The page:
Although nNOS is usually reported to be a constitutive enzyme, its expression is developmentally regulated and also influenced by certain physiologic and pathophysiologic stimuli such as shear stress and nerve injury.20,21 The functions attributed to nNOS require rapid and localized production of NO and timely termination of biosynthesis. The primary form of regulation is mediated through the obligatory binding of calmodulin, which occurs only in response to transient increases in intracellular Ca2+. Thus, nNOS generates NO in short bursts following appropriate activation signals. The physiological concentrations of NO generated by this isoform are in the picomolar range.22
A 300 aa segment at the amino terminus of classical nNOS is not shared with the other isoforms and functions in the specific regulation of nNOS.9,10,16,19 This domain contains a PDZ motif that binds to several other proteins and directs nNOS to sites of signal transduction. In neuronal tissues, Ca2+ influx triggered by the N-methyl-D-aspartate (NMDA) receptors is an important inducer of nNOS activity. Association of nNOS with the NMDA receptors occurs through the interaction of the PDZ motif with the postsynaptic density proteins PSD-93 and PSD-95, which in turn bind to the NMDA receptors. In skeletal muscle, nNOS is anchored to the sarcolemma via association of its PDZ motif with the syntrophin protein. In this location, nNOS is activated by membrane depolarization and thereby exerts its control on muscle contractility. The amino-terminal segment of nNOS also has a binding site for a widely-expressed and highly conserved protein called PIN (protein inhibitor of NO synthase) that inhibits catalytic activity by destabilizing homodimer formation. Differences within this amino-teminal domain also result from a number of distinct mRNA splice variants that are expressed selectively in certain tissues.19 The significance of these splice variants is poorly understood at this time.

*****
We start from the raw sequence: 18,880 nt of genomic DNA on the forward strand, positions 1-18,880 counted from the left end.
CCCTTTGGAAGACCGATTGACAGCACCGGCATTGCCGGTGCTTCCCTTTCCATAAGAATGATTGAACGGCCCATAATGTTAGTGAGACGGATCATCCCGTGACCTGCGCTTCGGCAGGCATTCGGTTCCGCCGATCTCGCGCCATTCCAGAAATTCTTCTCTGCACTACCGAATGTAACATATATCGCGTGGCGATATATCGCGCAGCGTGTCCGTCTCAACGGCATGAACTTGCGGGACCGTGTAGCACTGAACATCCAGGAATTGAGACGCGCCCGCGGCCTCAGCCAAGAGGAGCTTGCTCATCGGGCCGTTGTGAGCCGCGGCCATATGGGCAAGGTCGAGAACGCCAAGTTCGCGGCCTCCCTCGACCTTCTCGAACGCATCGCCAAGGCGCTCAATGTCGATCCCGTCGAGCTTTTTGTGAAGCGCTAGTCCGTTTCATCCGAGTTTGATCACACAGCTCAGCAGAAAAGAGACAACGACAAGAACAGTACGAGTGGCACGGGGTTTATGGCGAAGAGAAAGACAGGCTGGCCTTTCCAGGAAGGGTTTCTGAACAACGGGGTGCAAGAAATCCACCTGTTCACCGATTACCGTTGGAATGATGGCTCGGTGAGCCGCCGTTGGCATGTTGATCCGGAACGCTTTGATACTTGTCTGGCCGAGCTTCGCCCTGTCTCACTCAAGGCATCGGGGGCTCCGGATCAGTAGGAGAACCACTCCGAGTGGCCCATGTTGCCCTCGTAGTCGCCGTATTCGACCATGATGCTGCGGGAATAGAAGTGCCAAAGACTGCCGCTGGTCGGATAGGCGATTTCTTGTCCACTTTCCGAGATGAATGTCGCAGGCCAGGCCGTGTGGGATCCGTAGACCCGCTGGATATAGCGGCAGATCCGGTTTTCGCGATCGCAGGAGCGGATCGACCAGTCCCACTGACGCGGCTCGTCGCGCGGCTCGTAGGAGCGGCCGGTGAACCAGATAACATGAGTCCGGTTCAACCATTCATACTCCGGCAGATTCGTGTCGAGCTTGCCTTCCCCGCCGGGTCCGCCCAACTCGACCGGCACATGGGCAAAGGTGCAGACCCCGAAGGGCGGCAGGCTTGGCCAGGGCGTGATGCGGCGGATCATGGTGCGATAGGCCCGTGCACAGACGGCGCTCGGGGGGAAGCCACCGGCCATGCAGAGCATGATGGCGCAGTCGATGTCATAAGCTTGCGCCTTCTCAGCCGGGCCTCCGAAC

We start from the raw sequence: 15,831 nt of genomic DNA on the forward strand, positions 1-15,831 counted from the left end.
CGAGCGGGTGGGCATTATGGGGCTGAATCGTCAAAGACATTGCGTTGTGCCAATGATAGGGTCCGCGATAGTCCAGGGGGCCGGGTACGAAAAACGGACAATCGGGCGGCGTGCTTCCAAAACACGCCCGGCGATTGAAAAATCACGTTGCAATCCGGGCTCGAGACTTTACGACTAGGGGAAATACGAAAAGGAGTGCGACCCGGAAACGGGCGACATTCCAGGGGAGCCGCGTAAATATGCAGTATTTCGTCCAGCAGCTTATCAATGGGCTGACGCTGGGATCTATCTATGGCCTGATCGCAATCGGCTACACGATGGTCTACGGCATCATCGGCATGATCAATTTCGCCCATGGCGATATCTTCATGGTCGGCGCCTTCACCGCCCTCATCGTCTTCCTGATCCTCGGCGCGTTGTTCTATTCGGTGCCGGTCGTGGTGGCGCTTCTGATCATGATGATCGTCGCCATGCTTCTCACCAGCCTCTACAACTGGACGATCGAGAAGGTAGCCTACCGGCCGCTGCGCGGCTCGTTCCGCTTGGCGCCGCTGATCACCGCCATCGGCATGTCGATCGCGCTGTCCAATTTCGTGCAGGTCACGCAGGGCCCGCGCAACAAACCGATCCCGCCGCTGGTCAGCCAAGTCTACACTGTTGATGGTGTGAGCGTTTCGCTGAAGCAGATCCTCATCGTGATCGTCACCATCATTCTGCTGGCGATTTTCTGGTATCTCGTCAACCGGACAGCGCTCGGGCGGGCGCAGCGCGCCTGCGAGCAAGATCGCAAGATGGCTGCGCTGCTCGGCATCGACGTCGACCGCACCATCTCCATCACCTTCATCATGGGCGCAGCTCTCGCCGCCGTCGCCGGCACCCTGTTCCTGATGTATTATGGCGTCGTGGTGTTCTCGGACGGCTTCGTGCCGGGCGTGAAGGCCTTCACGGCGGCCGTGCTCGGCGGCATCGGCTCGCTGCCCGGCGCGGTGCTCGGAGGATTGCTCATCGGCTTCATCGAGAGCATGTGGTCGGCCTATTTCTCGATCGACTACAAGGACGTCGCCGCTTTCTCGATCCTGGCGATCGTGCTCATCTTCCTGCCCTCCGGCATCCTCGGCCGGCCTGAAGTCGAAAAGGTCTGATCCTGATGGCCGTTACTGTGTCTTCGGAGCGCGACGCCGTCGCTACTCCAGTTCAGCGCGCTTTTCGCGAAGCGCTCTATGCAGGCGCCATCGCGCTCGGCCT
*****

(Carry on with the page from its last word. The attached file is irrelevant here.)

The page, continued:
Inappropriate regulation of nNOS has been implicated in a number of neurologic diseases. Neuronal injury resulting from stroke and certain neurotoxins are known to be caused by release of excess glutamate which causes neurotoxicity upon activation of NMDA receptors.16-18 The role of NO was clearly demonstrated when cultured neurons from nNOS knockout mice were shown to be resistant to glutamate toxicity. These knockout mice also have much less tissue damage in response to focal ischemia (reduced blood supply). Neurotoxicity appears to result from the action of superoxide and peroxynitrite as evidenced by results with superoxide dismutase knockout mice and transgenic mice that overexpress superoxide dismutase. The source of superoxide could be nNOS itself. Unlike the other isoforms, the reductase activity of nNOS can be uncoupled from NO production under certain conditions and catalyze the reduction of O2 to superoxide.9 Some evidence suggests that nNOS may also be involved in neurodegenerative diseases such as Huntington’s disease and Parkinson’s disease.16,17
The earliest medical applications of NO relate to the function of eNOS in the cardiovascular system. Nitroglycerin was first synthesized by Alfred Nobel in the 1860s, and this compound was eventually used medicinally to treat chest pain. The mechanism by which nitrovasodilators relax blood vessels was not well defined but is now known to involve the NO signaling pathway.
Cells that express eNOS include vascular endothelial cells, cardiomyocytes and others.13,14 In blood vessels, NO produced by the eNOS of endothelial cells functions as a vasodilator thereby regulating blood flow and pressure.17,24 Mutant eNOS knockout mice have blood pressure that is 30% higher than wild-type littermates.17 Within cardiomyocytes, eNOS affects Ca2+ currents and contractility.25 Expression of eNOS is usually reported to be constitutive though modest degrees of regulation occur in response to factors such as shear stress, exercise training, chronic hypoxia, and heart failure.21,26